My friend Alex Wellerstein is a historian of science who specializes in nuclear weapons and the shrouds of secrecy that imperfectly envelop them. His scholarly articles and book reviews have appeared in ISIS, Endeavour, and other august journals. His first book on nuclear secrecy is scheduled to come out next year.
NUKEMAP’s progeny, NUKEMAP3D, made its debut last July. The Google Earth app calculates and displays virtual mushroom clouds. Could the residents of New York City have seen a detonation over Washington, DC, of the Soviet Union’s most powerful weapon, the 50-megaton Tsar Bomba? Yes, according to NUKEMAP3D. Besides the two apps, Alex also writes a blog, Restricted Data, and sells nuclear-themed coffee mugs, t-shirts, and other items through an online store hosted by CafePress.
NUKEMAP calculates the extent of destruction wrought by detonating a Nagasaki-sized atomic bomb over the White House.
Alex’s efforts to share the results of his scholarship with people outside his specialized field came to mind last week when I read a paper in Science by Diane Harley. The abstract’s opening sentence poses this question:
Despite predictions that emerging technologies will transform how research is conducted, disseminated, and rewarded, why do we see so little actual shift in how scholars in the most competitive and aspirant institutions actually disseminate their research?
To answer it, Harley drew on anthropological studies that she and her collaborators have conducted of the prevailing cultural norms in 12 academic disciplines. Her conclusion: The value placed on peer-reviewed publications in prestigious journals more than offsets any “technological affordances of new media,” as she puts it.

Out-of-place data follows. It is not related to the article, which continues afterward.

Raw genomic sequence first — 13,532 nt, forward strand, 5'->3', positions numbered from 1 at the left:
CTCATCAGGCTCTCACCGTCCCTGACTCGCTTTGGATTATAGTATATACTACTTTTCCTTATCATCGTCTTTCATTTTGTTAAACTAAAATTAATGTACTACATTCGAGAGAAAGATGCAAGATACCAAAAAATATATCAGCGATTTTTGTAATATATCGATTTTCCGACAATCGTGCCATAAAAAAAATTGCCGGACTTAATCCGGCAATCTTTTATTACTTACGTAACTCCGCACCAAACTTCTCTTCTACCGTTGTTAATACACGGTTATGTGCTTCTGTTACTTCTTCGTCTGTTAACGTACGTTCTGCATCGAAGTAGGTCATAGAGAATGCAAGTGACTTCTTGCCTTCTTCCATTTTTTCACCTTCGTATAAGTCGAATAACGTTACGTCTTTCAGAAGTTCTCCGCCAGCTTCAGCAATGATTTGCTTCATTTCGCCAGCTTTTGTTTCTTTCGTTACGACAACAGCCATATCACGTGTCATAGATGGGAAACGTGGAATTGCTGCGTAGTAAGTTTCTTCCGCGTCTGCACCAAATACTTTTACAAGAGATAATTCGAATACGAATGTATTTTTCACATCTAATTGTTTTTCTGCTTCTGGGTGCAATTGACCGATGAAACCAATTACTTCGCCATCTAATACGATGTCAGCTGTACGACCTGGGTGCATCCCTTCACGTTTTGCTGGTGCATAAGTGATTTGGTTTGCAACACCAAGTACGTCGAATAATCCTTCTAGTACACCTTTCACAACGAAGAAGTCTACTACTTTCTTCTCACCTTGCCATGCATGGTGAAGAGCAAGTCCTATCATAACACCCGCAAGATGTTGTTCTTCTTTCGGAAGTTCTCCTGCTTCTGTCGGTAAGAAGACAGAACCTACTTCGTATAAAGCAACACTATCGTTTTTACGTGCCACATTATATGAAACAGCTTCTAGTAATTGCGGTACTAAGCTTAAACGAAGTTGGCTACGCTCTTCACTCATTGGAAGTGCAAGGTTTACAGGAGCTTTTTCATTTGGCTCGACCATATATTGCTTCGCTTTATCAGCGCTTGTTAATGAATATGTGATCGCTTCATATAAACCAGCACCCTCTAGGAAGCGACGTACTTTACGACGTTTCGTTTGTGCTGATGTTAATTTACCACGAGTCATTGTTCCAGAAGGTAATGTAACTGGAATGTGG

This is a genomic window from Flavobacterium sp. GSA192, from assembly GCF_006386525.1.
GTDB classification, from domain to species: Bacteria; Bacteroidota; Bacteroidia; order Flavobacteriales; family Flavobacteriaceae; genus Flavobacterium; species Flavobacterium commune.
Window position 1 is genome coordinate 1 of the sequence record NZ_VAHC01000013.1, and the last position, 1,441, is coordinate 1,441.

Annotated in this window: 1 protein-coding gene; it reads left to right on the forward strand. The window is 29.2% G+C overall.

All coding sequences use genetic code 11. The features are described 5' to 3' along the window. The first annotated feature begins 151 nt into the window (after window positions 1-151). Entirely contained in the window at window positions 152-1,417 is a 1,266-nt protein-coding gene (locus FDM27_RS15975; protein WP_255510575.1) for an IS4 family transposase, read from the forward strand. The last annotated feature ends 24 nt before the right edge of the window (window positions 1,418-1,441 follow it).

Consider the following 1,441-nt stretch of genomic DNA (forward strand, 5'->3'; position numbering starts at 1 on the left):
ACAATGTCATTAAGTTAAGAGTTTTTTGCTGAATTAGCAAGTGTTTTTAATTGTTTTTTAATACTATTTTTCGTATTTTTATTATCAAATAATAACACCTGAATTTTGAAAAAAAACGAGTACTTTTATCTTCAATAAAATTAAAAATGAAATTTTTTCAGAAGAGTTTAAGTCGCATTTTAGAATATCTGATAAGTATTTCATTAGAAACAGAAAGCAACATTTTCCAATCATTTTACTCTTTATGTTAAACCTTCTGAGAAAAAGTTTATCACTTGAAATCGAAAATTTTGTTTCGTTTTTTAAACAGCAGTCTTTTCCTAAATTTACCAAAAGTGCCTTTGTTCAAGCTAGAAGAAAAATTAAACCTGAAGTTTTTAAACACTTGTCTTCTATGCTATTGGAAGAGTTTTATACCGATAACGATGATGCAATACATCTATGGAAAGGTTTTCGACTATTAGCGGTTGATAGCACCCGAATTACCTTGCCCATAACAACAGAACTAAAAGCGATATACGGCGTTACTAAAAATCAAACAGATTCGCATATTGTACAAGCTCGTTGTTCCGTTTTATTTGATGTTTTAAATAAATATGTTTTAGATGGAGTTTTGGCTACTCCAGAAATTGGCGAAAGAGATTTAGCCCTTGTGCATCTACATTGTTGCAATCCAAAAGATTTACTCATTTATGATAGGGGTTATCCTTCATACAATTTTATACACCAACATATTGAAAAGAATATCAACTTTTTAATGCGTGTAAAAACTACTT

Harley also found scant evidence that young, tech-savvy scholars were bypassing traditional journals. In the intensely competitive world of academia, young scholars are advised to concentrate on publishing in the right journals. If they don’t publish in such journals, they won’t get hired or tenured—which might account for the increased pace of publication in peer-reviewed, archival journals.
I’m not surprised by Harley’s findings. One could imagine other formats for presenting scholarly research than the paper, monograph, or book, but to be worthy of lasting attention the research itself still has to result from a deep investigation of an important topic. Describing that investigation in coherent prose remains effective, as does peer review.
But if you’ve done the research, and if you’ve acquired deep knowledge of your subject, then you’ve already done the heavy scholarly lifting. New media aren’t so much a failed competitor to traditional publishing but a potentially successful and efficient way to share all the fruits of research with your peers and with the public.
A photograph that a historian finds at the National Archives might not be worthy of inclusion in a book, but it could make for a compelling blog post. Likewise, a physicist who finds a new and better way to calibrate a piece of standard equipment wouldn’t write a paper about her discovery; but she could blog about it—to the great benefit of her peers.
This essay by Charles Day first appeared on page 104 of the November/December 2013 issue of Computing in Science & Engineering, a bimonthly magazine published jointly by the American Institute of Physics and IEEE Computer Society.